Once upon a time, the watch industry based its competitiveness on technological prowess. Innovations in accuracy, reliability, shock resistance, water resistance, etc. elevated brands to the top of the sales charts. Those days are gone. While enthusiasts may dwell on small details, when you take the ten thousand foot view modern mechanical watches are pretty much of a muchness. What matters now? New watch heritage! Luke Benedictus at timeandtidewatches.com nails it . . .
Heritage has become a very big deal in watchmaking. This is partly because laying claim to a long history gives a brand a reassuring sense of provenance and authenticity. This deepens the value perception while adding an extra sprinkle of prestige. As a handy bonus, heritage also gives a brand a narrative to tap into that can be retold in exhaustive detail by the marketing team.
There’s a lot to unpack there. Start with this . . .
A brand is psychological shorthand. Readers of this site and its pimping peers know what a watch’s power reserve means, what makes Seiko’s Spring Drive the bomb and why the Rolex Milgauss’ magnetic resistance can’t hold a candle to any modern OMEGA. Most watch buyers don’t know, don’t care and don’t care to know.
For the majority of the gen pop, watch branding is a simple “this equals that” equation. Panerai = Italian. Rolex = status. Seiko = affordable reliability. G-SHOCK = tough. OMEGA = Swiss quality.
As a general rule of thumb, the tighter the watch brand, the less confusing the unique selling point, the more powerful the brand. That’s because watch buyers seek safety and recoil from overchoice (a.k.a., analysis paralysis).
Not to belabor the point (much), watch heritage is all about reassurance. The average buyer’s horological aspirations are always tempered by their desire not to make a mistake. In other words, buyer’s remorse is the shadow hanging over the entire watch industry. Indeed every consumer industry. Especially at the mid- to high-end.
Heritage is the ultimate expression of safety. Ipso facto. A watch brand with a long heritage has been making timepieces a long time. They must know what they’re doing! They must be good! Otherwise they wouldn’t still be selling watches, right? Never mind whether or not the heritage is “real.” Yes, there is that . . .
You can round down to zero the percentage of buyers who know that a watchmaker claiming an illustrious heritage switched owners, management, manufacturing and even countries (e.g., BALL) or was resurrected from the dead in a bid to [re]claim someone else’s heritage (e.g., DOXA). And yet, the number of watchmakers claiming a “noble” heritage is legion.
There’s another level of faux heritage below products produced by watchmakers touting their corporate link to a distant [not to say dubious] past, when quartz was something rockhounds collected and a “smart watch” referred to a timepiece that looked stylish. We’re talking about modern recreations of “historic” timepieces.
As you know, these horological reboots are all the rage – from the $169 Timex Marlin to the $53,100 Audemars Piguet [Re]master01 Selfwinding Chronograph. The success of these retro watches is often down to the watch’s heritage rather than the makers’. Enthusiasts may beg to differ, but the OMEGA Moonwatch is the watch worn on the moon first, an OMEGA second.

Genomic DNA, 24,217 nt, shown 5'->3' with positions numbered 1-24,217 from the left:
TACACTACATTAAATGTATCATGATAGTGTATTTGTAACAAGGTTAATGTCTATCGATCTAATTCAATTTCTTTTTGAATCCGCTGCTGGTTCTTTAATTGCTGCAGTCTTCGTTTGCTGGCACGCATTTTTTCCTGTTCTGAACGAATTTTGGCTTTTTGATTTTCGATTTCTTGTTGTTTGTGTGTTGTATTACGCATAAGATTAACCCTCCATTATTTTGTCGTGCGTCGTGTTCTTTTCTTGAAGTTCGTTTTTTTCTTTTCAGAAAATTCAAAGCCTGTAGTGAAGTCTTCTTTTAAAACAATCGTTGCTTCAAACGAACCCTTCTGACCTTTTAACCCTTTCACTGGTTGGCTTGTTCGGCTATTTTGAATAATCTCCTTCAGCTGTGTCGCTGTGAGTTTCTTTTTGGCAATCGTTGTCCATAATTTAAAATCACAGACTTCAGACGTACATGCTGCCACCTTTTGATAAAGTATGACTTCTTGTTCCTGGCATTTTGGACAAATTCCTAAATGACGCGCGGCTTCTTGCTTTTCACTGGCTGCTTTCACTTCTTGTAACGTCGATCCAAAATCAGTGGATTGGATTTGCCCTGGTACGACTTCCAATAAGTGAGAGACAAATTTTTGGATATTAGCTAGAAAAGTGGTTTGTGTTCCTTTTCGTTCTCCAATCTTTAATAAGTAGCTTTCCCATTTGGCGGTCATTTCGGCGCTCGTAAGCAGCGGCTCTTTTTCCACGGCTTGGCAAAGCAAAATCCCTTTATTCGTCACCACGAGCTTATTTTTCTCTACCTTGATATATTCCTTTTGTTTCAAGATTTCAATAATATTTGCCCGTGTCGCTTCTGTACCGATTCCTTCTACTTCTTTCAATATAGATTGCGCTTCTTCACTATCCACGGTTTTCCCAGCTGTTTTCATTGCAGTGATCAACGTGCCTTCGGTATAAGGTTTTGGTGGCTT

“Nostalgia remains the dominant source of inspiration for new watches,” Mr. Benedictus opines, acknowledging the inescapable fact that what’s old is new. And why not? Talk about branding! Not only are watchmakers who somehow survived the quartz crisis (now facing the smart watch crisis) selling their heritage, their selling their heritage. If you know what I mean.
Bonus! A faux old new watch like the $2150 Longines Heritage Military (above) is right-sized for modern tastes. It doesn’t rust, break, lose time or die underwater. In fact, the LHM comes complete with a manufacturer’s warranty. What better way to buy “real” heritage?
You can buy a thoroughly modern watch from a maker who spends zero time or energy marketing their past. You couldn’t pay me to wear a Carnegie deli-thick watch by Richard Mille (the maestro’s RM069 Erotic Tourbillon above), but at least the Swiss tackometer maker looks forwards, rather than backwards at their past (est. 1999).
Oh wait. Tourbillon, invented in 1795. Anyway, how much heritage does a watchmaker need, given that the Internet is busy rendering everything older than five years hopelessly outdated? A fact that Mr. Benedictus kinda sorta misses.
Montblanc, for example, have some great watches, but they’re a relative newcomer having only started making them in 1997. From the outside at least, Montblanc’s decision to acquire the Minerva watch factory that was established in 1858, seemed like a calculated move to get a veneer of historical legitimacy.
Hello? DVD’s hit the streets in 1997, as did the Toyota Prius. The New York Times (a newspaper) printed its first color photo that same year. I reckon a watchmaker born in 1997 could make a credible heritage play – just as a watch design dating to ’97 could legitimately be called nostalgic. After all, an automobile manufactured in 2001 now qualifies as “vintage.”
I’m not saying it’s wrong to buy a watch based on the manufacturer’s heritage (not that the market gives a tinker’s damn what I think). But I am saying that the heritage play is indicative of the mechanical watch industry’s unacknowledged and yes as-yet-unrealized death throes.
When a watch brand is all about heritage, well, let’s just say there are only so many people who will buy a restomod Corvette. At any price. More to the point, at some point, everyone who wants one will have one. In short, Apple Watch si, Tissot no.